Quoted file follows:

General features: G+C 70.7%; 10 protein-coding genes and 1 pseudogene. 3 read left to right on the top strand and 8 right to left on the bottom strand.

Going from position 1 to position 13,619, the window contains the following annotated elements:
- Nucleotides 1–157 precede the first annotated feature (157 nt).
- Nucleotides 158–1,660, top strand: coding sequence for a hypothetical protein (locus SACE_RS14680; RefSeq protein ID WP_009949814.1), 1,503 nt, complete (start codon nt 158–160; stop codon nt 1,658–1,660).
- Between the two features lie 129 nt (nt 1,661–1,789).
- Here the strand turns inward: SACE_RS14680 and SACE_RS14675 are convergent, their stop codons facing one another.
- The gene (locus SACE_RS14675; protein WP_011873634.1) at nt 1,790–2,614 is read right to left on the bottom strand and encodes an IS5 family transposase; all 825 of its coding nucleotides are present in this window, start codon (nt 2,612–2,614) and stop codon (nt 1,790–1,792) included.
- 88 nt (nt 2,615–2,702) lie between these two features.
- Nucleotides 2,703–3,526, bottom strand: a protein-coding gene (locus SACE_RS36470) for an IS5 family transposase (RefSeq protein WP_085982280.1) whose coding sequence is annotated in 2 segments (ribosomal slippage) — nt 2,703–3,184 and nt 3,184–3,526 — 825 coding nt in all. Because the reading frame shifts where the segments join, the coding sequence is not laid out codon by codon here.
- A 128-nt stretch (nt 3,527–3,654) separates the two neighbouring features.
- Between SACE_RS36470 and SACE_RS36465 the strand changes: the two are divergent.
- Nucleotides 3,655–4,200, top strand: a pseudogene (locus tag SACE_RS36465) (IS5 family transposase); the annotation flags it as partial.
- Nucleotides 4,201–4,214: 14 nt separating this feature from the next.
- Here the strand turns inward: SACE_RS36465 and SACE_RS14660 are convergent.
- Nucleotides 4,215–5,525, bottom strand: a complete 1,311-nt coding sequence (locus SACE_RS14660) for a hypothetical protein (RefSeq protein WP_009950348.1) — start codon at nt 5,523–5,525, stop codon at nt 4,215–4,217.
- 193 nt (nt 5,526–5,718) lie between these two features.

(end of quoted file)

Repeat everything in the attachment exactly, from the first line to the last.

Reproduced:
General features: G+C 70.7%; 10 protein-coding genes and 1 pseudogene. 3 read left to right on the top strand and 8 right to left on the bottom strand.

Going from position 1 to position 13,619, the window contains the following annotated elements:
- Nucleotides 1–157 precede the first annotated feature (157 nt).
- Nucleotides 158–1,660, top strand: coding sequence for a hypothetical protein (locus SACE_RS14680; RefSeq protein ID WP_009949814.1), 1,503 nt, complete (start codon nt 158–160; stop codon nt 1,658–1,660).
- Between the two features lie 129 nt (nt 1,661–1,789).
- Here the strand turns inward: SACE_RS14680 and SACE_RS14675 are convergent, their stop codons facing one another.
- The gene (locus SACE_RS14675; protein WP_011873634.1) at nt 1,790–2,614 is read right to left on the bottom strand and encodes an IS5 family transposase; all 825 of its coding nucleotides are present in this window, start codon (nt 2,612–2,614) and stop codon (nt 1,790–1,792) included.
- 88 nt (nt 2,615–2,702) lie between these two features.
- Nucleotides 2,703–3,526, bottom strand: a protein-coding gene (locus SACE_RS36470) for an IS5 family transposase (RefSeq protein WP_085982280.1) whose coding sequence is annotated in 2 segments (ribosomal slippage) — nt 2,703–3,184 and nt 3,184–3,526 — 825 coding nt in all. Because the reading frame shifts where the segments join, the coding sequence is not laid out codon by codon here.
- A 128-nt stretch (nt 3,527–3,654) separates the two neighbouring features.
- Between SACE_RS36470 and SACE_RS36465 the strand changes: the two are divergent.
- Nucleotides 3,655–4,200, top strand: a pseudogene (locus tag SACE_RS36465) (IS5 family transposase); the annotation flags it as partial.
- Nucleotides 4,201–4,214: 14 nt separating this feature from the next.
- Here the strand turns inward: SACE_RS36465 and SACE_RS14660 are convergent.
- Nucleotides 4,215–5,525, bottom strand: a complete 1,311-nt coding sequence (locus SACE_RS14660) for a hypothetical protein (RefSeq protein WP_009950348.1) — start codon at nt 5,523–5,525, stop codon at nt 4,215–4,217.
- 193 nt (nt 5,526–5,718) lie between these two features.